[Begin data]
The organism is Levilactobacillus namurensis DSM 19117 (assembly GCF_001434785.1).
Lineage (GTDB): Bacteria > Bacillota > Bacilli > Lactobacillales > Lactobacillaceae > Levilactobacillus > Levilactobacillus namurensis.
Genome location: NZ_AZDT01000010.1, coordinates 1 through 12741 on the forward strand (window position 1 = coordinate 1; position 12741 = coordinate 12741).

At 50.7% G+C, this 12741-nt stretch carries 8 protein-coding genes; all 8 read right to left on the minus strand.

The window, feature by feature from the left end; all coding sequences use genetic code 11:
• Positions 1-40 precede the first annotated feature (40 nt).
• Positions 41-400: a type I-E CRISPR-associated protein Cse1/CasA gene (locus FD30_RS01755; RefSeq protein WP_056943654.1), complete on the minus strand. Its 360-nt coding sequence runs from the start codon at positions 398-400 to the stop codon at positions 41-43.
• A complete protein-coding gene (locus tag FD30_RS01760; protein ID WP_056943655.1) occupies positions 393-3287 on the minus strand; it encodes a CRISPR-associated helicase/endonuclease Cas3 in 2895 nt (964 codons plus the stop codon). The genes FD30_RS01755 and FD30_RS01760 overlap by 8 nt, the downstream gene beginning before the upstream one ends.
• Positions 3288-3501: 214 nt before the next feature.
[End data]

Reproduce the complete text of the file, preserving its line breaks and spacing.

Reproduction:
The organism is Levilactobacillus namurensis DSM 19117 (assembly GCF_001434785.1).
Lineage (GTDB): Bacteria > Bacillota > Bacilli > Lactobacillales > Lactobacillaceae > Levilactobacillus > Levilactobacillus namurensis.
Genome location: NZ_AZDT01000010.1, coordinates 1 through 12741 on the forward strand (window position 1 = coordinate 1; position 12741 = coordinate 12741).

At 50.7% G+C, this 12741-nt stretch carries 8 protein-coding genes; all 8 read right to left on the minus strand.

The window, feature by feature from the left end; all coding sequences use genetic code 11:
• Positions 1-40 precede the first annotated feature (40 nt).
• Positions 41-400: a type I-E CRISPR-associated protein Cse1/CasA gene (locus FD30_RS01755; RefSeq protein WP_056943654.1), complete on the minus strand. Its 360-nt coding sequence runs from the start codon at positions 398-400 to the stop codon at positions 41-43.
• A complete protein-coding gene (locus tag FD30_RS01760; protein ID WP_056943655.1) occupies positions 393-3287 on the minus strand; it encodes a CRISPR-associated helicase/endonuclease Cas3 in 2895 nt (964 codons plus the stop codon). The genes FD30_RS01755 and FD30_RS01760 overlap by 8 nt, the downstream gene beginning before the upstream one ends.
• Positions 3288-3501: 214 nt before the next feature.